Tips for parents whose teenager is in an abusive relationship
My last post was about signs your teen might be a victim of teen dating violence. If this is happening in your family, here are some ideas of where to start as a parent.
- Pay attention. If you see something, say something. This can be tricky when you want your teen to know you are a safe person to talk to. Calm language works best when you believe you have witnessed abuse or can see injuries from abuse.
- Set healthy boundaries around the relationship. Demanding that your teen end the abusive relationship may not have the impact you expect. In fact, it may have the opposite effect and drive the relationship u. Instead, supervise your teen and their boyfriend or girlfriend when they are together in your home. Discourage activities that would allow the pair to be unsupervised in other environments. Encourage activities that include family members. Talk about healthy boundaries and be there to support your teen as they make a decision for them self.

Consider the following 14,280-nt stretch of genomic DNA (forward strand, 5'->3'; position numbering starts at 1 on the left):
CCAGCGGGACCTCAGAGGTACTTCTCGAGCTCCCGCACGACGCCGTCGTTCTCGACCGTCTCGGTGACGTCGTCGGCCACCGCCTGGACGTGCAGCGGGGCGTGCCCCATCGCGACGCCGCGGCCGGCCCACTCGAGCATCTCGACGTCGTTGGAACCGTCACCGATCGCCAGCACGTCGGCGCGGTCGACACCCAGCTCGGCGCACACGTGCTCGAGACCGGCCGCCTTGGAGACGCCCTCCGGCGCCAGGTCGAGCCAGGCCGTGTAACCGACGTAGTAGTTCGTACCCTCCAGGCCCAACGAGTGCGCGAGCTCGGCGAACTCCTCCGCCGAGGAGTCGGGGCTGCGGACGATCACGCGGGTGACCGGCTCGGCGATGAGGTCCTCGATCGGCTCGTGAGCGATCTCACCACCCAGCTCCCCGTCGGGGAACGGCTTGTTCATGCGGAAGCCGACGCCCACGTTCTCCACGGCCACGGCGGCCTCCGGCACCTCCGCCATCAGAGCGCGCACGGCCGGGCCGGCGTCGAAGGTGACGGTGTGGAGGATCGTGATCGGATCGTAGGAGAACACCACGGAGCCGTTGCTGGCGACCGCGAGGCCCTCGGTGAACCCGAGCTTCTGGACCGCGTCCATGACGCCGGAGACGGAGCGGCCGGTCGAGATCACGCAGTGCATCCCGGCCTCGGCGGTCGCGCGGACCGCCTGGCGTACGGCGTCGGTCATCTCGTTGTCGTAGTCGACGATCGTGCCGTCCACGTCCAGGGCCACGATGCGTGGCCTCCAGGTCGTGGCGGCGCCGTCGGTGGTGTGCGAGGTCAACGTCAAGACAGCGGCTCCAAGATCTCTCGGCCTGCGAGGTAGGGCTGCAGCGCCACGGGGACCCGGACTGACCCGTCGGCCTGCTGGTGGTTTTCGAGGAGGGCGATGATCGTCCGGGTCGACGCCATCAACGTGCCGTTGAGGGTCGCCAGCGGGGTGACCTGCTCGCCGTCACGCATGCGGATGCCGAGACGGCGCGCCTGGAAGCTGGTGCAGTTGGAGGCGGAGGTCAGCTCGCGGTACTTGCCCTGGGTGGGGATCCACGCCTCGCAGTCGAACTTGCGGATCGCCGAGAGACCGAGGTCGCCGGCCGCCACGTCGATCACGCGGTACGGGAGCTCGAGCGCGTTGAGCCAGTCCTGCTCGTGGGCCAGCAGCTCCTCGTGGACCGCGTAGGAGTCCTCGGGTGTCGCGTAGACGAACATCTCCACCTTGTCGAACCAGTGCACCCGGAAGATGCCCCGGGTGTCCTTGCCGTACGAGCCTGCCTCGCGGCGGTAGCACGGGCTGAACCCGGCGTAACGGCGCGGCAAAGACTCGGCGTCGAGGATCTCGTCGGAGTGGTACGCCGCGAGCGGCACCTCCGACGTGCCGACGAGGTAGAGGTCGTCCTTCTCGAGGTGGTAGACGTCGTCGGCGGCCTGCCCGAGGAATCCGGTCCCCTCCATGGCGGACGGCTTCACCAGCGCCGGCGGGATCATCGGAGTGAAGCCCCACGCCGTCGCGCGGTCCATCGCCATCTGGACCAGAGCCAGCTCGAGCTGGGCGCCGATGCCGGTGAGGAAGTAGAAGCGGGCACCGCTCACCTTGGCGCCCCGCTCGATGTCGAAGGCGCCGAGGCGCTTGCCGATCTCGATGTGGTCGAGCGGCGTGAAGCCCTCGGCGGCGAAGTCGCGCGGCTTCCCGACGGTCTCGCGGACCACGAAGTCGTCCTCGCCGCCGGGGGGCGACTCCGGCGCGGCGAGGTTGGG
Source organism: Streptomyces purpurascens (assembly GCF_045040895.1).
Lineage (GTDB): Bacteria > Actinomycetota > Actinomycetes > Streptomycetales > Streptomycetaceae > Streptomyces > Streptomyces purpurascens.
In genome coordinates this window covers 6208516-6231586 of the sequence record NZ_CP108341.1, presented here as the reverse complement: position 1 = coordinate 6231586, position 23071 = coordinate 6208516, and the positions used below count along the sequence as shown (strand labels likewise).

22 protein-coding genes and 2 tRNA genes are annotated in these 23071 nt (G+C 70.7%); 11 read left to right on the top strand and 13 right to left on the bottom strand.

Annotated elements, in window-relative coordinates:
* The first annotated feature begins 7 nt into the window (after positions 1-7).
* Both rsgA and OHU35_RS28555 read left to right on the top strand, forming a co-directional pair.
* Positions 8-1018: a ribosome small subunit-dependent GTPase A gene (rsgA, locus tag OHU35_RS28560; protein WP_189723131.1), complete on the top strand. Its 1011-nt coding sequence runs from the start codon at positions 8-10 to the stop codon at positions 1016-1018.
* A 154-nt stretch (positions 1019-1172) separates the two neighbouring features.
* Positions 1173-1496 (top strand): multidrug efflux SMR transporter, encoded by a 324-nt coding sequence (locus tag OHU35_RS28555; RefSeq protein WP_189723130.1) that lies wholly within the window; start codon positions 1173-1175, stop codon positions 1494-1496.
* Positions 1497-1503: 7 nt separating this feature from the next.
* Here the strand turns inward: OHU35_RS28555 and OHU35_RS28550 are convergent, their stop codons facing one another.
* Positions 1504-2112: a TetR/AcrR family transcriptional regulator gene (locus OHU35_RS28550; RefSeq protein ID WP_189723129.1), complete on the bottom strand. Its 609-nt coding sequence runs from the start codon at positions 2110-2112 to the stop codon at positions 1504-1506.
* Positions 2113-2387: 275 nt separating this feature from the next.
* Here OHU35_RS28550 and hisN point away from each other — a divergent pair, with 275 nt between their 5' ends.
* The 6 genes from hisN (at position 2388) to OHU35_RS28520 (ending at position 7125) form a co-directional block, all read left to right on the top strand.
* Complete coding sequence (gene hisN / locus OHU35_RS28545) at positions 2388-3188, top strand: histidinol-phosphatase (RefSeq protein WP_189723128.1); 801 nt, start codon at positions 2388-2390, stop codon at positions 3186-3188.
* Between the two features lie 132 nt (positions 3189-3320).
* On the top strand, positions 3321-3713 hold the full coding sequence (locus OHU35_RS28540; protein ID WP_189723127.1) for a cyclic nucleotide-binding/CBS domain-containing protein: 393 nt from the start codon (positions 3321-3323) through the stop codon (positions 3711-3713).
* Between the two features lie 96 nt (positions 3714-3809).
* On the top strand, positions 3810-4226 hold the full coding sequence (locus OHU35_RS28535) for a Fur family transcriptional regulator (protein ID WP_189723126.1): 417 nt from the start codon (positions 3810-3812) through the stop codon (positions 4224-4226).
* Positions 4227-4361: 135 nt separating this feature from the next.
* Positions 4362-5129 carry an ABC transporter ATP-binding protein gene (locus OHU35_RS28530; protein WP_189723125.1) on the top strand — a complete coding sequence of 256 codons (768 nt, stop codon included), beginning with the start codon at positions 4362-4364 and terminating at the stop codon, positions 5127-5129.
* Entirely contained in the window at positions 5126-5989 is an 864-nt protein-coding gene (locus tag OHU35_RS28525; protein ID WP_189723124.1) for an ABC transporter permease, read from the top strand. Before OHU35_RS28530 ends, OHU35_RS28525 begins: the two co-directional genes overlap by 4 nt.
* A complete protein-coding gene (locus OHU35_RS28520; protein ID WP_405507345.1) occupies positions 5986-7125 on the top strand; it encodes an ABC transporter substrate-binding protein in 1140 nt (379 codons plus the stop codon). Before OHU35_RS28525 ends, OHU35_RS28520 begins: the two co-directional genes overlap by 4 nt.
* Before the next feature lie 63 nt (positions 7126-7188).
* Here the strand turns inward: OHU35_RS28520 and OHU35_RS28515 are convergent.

As an extra, here is an excellent workbook from the Love is Not Abuse Coalition. It will help you talk about dating violence with your teens. It can also be used in conversations with younger children who are not yet dating.
She is passionate about helping teens and families be happy and healthy!